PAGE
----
Magnesium has tons of health benefits. According to the National Institutes of Health, magnesium can help the following conditions:

Relieves Insomnia

  • Magnesium relaxes your muscles for better sleep. 
  • It helps to “shut your mind off” and calms your nerves by regulating two of your brain’s neurotransmitters that tend to keep you awake. 
  • Magnesium is also necessary to keep a healthy “biological clock” and sleep cycle. 
  • Magnesium may also prevent restless leg syndrome. It does this not only by relaxing muscles but by reducing inflammation and helping to make sleep-enhancing chemicals called melatonin and glutathione.

Protects Your Heart

  • Magnesium fuels your heart, protects the heart’s pump, prevents heart attacks, and gives elasticity to your heart and blood vessels.
  • Magnesium decreases calcium build up in your heart and arteries.

Combats Asthma

  • Magnesium has the potential to stop the spasms of your bronchial muscle that creates narrowing in the tubes transporting air to the lungs and help your lungs breathe easier. 
  • Magnesium supplements also help control non-extreme cases daily in both children and adults. 
  • Magnesium relaxes the bronchial muscles even when you are not having an attack. 
  • Studies show magnesium does this either because it blocks calcium (which can reduce dilation) or its vital connection to the enzyme responsible for cell function called adenylyl cyclase.

Reduces High Blood Pressure

  • Magnesium relaxes “smooth muscle” cells, meaning those in your veins and arteries, so they don’t constrict the flow of blood. 
  • It also regulates other minerals vital to blood pressure.
  • It maintains the delicate balance between sodium and potassium. 
  • It helps the body absorb calcium (and not be deposited in arteries).

Improves Digestion and Alleviates Constipation Symptoms

  • Without magnesium, your body can’t perform the “mechanics” of digestion, make hydrochloric acid (stomach acid), make digesting enzymes for carbs, proteins, and fats, and repair and protect your digestive organs (esophagus, stomach, intestines, pancreas, colon).
  • Magnesium helps make enzymes in your saliva that break food down into smaller parts, helping the entire digestive process. 
  • The hormones that tell your stomach to produce digestive acid need magnesium to be made; you can’t digest food without it.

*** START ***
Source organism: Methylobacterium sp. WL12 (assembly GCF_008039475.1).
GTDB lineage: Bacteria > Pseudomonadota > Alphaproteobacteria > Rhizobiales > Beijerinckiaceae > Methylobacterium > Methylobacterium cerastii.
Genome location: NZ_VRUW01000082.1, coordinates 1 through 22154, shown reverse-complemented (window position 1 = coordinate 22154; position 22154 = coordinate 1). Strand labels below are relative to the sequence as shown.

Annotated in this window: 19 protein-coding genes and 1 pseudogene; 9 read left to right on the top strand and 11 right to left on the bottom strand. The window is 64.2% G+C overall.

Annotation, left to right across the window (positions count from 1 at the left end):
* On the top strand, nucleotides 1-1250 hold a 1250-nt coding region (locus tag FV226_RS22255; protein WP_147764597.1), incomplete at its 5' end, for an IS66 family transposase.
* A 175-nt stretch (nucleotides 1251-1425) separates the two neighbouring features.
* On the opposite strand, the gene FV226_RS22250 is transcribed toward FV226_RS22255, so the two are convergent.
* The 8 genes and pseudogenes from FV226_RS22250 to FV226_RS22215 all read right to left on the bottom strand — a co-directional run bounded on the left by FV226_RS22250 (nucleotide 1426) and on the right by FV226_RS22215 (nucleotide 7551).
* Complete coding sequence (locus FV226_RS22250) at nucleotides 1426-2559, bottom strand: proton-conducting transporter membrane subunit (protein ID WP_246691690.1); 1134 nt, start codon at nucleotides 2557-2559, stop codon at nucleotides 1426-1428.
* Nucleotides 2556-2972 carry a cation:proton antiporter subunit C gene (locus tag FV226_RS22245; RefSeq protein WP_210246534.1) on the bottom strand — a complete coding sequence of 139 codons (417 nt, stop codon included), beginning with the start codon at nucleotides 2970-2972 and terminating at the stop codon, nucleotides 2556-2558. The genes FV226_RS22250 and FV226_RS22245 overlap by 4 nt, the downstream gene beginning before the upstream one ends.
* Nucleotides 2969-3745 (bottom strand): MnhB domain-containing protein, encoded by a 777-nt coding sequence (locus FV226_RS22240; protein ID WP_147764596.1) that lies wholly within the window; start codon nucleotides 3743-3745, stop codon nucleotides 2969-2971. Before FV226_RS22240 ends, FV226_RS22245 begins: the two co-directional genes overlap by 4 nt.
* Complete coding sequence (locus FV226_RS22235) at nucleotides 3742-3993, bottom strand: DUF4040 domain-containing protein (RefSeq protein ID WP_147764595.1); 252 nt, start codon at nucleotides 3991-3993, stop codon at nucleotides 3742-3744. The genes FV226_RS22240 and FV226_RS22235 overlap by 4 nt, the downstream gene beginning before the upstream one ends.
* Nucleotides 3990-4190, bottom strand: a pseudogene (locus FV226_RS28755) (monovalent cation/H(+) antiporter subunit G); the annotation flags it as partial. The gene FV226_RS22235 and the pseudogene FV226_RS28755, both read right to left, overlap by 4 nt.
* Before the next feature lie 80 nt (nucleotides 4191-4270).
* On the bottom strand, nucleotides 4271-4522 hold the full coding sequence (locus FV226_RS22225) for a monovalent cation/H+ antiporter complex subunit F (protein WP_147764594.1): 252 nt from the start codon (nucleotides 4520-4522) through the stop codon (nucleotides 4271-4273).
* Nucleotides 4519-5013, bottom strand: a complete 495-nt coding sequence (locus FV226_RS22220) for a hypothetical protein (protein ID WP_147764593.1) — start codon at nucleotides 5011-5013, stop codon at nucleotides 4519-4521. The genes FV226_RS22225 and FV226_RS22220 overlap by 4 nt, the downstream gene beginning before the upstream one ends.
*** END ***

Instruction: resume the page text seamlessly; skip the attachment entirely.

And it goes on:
• The pancreas must have magnesium to make these vital enzymes. 
  • Magnesium also keeps the pancreas healthy, helping to prevent pancreatitis and pancreatic cancer.
  • Magnesium aids stomach acid production and reduces bad bacteria in the gut.

Protects Against Diabetes

  • Magnesium is the key to insulin sensitivity. 
  • Research from 2014 says magnesium deficiency is associated with triggering “acute phase response” that contributes to type 2 diabetes. Supplements were given to healthy people with prediabetes who had low magnesium. Taking magnesium supplements decreased their C-reactive protein. C-reactive protein is high in those who develop diabetes.
  • Magnesium deficiency has also been linked to poor glycemic control, diabetic retinopathy (damage to eyes leading to blindness), nephropathy (damage to kidneys leading to renal failure), neuropathy (nerve damage), and foot ulcerations. Therefore, scientists highly recommend supplementing magnesium due to the increase in these conditions among people with type 2 diabetes.
  • Taking magnesium can improve metabolic control, increase good (HDL) cholesterol, and lower triglycerides that reduce heart trouble risks.

Supports Bone Health

  • Magnesium is known to reduce the rate that bones degrade or break down. 
  • Too little magnesium contributes to bone loss by:
    • Affecting “crystal formation” in bone cells.
    • Impacting the amount of parathyroid hormone produced. (The amount of calcium your body absorbs is controlled by parathyroid hormone.)
    • Creating inflammation in your bones.

Deficiency and Symptoms

Some researchers state that magnesium deficiency has reached epidemic proportions. Why has it? 

A major reason that our bodies are being “drained” of magnesium is stress. 

This stress can be created by intense exercise, processed food (and even the many foods fortified with calcium but not magnesium), prolonged exposure to light from a computer screen (which reduces your hypothalamus gland from releasing healing hormones), and emotional stress. 

Stress also damages and inflames your gut, which is where magnesium is absorbed into your body.

Magnesium deficiency symptoms are difficult to pinpoint because they can show up in any part of your body. 

Initial mild symptoms can range from trouble concentrating, dizziness, and excessive menstrual pain to fatigue, headaches, facial twitching, and heart palpitations. Common symptoms also include constipation, food cravings, loss of appetite, muscle cramps, irritability, and anxiety.